But giving the other four aces of the film their much deserving due it’s the combined effort of a realistic direction, well-written dialogues, a fast moving script and the impressive portrayals of Jimmy-Kuljinder and Mukul put together that SHAREEK doesn’t turn out to be something unimpressive made on the same old formula with all familiar things. Along with that, what further provides a much stronger support to the film is its appreciable cinematography, splendid background score and the emotionally touching slow musical tracks that start playing in the backdrop just at the right moments having some hard hitting lyrics rendered soulfully.
Having said that SHAREEK has an equal number of shortcomings too that doesn’t allow it to be rated as any classic product or masterpiece as many might feel. And its major minuses include, a few deliberately added average songs (as usual), the weak presentation of the younger generation by the inexperienced debutants, less attention given to the changes in the physical appearance of characters despite more than a decade passing in its storyline, the repetitive & easily predictable events in its script progression, the weird-illogical sequence of two ‘baraats’ of cousins heading for the same girl and a highly stretched climax that unnecessarily adds to the film’s painfully long length of over 140 minutes. In other words with a better edited product and more (serious) emphasis given to the performances of the second generation in the storyline, SHAREEK could have been a much finer product having an important message to give to its younger viewers.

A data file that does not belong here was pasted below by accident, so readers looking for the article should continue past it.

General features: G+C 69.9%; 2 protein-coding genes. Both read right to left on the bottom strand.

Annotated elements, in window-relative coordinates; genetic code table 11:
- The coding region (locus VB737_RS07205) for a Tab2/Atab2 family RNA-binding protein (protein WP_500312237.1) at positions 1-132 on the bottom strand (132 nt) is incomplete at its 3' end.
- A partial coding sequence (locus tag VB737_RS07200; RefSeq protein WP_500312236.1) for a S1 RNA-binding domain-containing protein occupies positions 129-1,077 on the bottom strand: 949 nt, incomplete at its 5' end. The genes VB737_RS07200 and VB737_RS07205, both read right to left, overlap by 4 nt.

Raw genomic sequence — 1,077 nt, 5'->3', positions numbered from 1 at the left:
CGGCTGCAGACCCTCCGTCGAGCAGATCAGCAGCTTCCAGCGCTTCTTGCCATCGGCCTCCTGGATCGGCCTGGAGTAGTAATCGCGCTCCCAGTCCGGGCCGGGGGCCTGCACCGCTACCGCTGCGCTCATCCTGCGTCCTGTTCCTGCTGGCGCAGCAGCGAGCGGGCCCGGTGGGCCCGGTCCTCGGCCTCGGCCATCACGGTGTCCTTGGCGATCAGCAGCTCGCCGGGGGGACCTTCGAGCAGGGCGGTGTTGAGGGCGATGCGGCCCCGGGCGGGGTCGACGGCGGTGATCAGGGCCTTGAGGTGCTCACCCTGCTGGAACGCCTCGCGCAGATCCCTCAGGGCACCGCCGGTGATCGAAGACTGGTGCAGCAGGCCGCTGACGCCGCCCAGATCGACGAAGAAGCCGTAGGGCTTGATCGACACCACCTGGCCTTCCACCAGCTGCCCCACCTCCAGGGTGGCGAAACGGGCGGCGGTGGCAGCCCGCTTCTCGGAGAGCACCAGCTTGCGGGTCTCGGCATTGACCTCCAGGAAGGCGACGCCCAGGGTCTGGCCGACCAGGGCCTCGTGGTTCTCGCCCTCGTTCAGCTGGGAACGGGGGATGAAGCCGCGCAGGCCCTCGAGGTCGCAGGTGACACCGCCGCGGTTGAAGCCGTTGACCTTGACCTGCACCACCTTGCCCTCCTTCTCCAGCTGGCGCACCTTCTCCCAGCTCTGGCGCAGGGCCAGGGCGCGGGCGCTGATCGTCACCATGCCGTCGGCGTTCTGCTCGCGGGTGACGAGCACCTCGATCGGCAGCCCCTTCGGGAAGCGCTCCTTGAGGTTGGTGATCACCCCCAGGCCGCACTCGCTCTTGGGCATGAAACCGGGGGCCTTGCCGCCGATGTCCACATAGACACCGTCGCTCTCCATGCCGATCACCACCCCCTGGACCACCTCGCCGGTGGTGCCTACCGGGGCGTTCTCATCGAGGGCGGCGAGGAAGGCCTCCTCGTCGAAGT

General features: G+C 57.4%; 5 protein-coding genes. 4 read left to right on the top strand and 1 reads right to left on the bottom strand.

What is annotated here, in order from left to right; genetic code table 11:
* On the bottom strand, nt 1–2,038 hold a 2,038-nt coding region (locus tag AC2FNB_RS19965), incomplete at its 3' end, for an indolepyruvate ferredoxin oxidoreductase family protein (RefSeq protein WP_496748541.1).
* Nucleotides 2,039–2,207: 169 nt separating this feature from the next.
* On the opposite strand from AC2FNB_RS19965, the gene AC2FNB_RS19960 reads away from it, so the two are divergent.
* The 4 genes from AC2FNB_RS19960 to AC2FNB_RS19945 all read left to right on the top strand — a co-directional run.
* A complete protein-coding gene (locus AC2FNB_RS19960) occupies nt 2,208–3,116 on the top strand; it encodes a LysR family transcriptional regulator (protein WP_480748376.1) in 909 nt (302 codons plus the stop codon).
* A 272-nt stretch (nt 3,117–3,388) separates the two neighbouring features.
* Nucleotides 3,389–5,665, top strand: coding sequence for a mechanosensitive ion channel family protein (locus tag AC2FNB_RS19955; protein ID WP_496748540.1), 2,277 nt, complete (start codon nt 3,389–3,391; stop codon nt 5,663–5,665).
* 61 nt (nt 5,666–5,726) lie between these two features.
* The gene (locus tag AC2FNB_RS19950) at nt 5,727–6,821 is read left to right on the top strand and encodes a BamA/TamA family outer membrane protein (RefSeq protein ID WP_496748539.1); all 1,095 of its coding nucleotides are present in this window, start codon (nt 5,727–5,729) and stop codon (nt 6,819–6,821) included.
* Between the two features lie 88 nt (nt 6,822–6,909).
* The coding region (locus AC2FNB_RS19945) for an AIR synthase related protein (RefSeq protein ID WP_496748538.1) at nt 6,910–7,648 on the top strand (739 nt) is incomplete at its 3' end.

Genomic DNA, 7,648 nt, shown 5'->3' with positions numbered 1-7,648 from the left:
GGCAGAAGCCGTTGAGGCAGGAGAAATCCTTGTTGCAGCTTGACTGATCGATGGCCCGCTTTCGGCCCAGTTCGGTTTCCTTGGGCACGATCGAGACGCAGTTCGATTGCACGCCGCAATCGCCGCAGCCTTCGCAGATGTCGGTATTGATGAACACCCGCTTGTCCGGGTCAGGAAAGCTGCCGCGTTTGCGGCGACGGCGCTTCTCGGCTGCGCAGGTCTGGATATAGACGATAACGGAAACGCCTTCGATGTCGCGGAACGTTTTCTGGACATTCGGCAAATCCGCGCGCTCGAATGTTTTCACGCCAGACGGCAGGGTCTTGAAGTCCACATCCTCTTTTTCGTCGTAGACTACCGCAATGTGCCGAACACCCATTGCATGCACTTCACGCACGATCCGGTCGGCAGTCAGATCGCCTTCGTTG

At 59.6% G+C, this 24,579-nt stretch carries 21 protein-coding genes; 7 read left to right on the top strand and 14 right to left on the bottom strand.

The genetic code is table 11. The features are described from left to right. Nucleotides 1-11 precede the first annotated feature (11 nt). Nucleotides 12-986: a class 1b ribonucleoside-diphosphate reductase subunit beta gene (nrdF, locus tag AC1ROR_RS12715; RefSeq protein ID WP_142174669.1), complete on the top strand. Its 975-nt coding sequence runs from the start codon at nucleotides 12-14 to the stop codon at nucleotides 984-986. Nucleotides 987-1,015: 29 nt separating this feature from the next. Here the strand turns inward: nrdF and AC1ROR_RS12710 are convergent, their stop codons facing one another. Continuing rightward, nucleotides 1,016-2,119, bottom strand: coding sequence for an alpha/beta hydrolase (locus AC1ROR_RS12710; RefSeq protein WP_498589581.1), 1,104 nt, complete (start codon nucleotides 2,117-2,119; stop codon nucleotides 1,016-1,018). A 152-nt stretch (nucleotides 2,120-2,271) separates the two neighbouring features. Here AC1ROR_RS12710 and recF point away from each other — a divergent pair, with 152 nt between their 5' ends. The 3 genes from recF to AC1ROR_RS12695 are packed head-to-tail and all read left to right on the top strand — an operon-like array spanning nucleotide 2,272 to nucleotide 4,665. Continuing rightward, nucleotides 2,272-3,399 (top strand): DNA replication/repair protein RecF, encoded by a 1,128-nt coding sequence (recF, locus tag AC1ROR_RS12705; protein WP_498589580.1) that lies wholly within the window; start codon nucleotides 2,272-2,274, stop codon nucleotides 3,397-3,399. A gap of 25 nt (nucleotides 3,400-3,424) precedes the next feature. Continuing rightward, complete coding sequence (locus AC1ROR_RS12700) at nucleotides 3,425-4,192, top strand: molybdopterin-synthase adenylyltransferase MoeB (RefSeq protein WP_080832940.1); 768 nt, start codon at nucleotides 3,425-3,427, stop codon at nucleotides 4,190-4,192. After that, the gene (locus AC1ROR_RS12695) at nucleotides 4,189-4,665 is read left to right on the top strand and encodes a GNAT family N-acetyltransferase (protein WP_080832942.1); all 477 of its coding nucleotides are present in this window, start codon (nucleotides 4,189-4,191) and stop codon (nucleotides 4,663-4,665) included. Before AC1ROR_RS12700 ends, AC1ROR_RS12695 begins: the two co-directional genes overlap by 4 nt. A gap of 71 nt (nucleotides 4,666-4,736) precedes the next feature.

Besides, bringing in the Hindi film enthusiast in me watching a Punjabi film, I many times felt as if the narration, the character of ‘Jassa’ and its overall treatment, more or less was highly inspired from the famous ‘Tiger’ of Mukul Anand’s HUM (1990) majestically enacted by the one and only Amitabh Bachchan. SHAREEK’s Jassa surely had the elements of Tiger in it in his various sequences as I strongly felt.
Coming to the most critical part of the review sharing an entirely contrasting study of SHAREEK as a realistic take on the bloody family rivalry between two brothers. Just try to think about each and every character of the film for a moment. Simply consider the persona of every single person participating in its long storyline going into decades and then see if you can find even a single positive character in the entire film right from its first sequence to the last giving some optimistic message.
No you will not, as there is none.